January 20th, 2006 | people I know

name
William Gibson
on JT Leroy


I guess this is the literary equivalent of phantom limb syndrome, but now that I’m pretty much convinced that J.T. Leroy never existed, I catch myself regretting never having met him. I think that might mean that he was America’s first idoru, in the fullest Japanese sense, paradoxically manifesting mainly on our oldest mass-media platform, the printed word.


5 Responses to ““”

  1. J.T. LeRoi is just about the hottest thing on two legs and so I hate him.

  2. Thanks ‘Formely Known as Love Swami’, that made my brain shit.

    Need water.

  3. what about B. Traven?

  4. Ira Silverberg said it best:

    “To present yourself as a person who is dying of AIDS in a culture which has lost so many writers and voices of great meaning, to take advantage of that sympathy and empathy, is the most unfortunate part of all of this,” Mr. Silverberg said. “A lot of people believed they were supporting not only a good and innovative and adventurous voice, but that we were supporting a person.”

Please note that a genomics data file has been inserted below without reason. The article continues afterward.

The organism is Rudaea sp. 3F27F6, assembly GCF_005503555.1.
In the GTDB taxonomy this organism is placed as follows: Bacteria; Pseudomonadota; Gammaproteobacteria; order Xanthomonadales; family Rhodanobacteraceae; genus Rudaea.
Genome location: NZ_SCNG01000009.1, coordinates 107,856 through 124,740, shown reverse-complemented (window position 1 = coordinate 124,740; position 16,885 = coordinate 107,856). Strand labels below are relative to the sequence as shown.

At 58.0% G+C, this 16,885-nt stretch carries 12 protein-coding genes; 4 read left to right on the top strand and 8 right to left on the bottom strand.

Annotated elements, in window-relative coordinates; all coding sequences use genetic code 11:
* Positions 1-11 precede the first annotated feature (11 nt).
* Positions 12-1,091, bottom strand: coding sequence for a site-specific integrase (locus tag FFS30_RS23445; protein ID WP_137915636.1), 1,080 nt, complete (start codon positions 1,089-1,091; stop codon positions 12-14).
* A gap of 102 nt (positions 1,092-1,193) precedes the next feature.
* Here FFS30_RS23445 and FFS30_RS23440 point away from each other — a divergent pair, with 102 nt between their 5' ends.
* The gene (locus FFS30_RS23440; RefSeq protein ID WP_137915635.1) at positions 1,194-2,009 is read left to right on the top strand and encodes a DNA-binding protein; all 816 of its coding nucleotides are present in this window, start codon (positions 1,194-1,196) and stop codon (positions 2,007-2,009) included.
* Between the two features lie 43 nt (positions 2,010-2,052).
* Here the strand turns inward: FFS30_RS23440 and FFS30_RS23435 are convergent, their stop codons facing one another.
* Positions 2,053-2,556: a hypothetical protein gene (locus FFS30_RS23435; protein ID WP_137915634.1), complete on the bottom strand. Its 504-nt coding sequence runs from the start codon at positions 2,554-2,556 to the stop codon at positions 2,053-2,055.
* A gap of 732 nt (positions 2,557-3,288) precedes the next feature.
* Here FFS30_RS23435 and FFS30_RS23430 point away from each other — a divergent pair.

Article: AOL News since The Times has click-blocked their edition of the article.

  5. You’d think that more people in the Internet age would be used to people being totally disconnected with public personae. I know, it’s so necessary for some people, I suppose fiction writers in particular, to connect with someone that supposedly personifies their own craft as well as so many other unwelcome tragedies known to this life.

    You’ll get over it, Gibson. At least “he” didn’t ask anyone for money. That happens way too often on the Internet, by people whose only apparent talent is fraud. At least Courtney Love got liner notes out of it.

    Anyone who thinks this it’s sad that people had to lose “sympathy or empathy” over this, I’ve got this wicked little page-turner called “A Million Little Pieces.” No, I haven’t read it.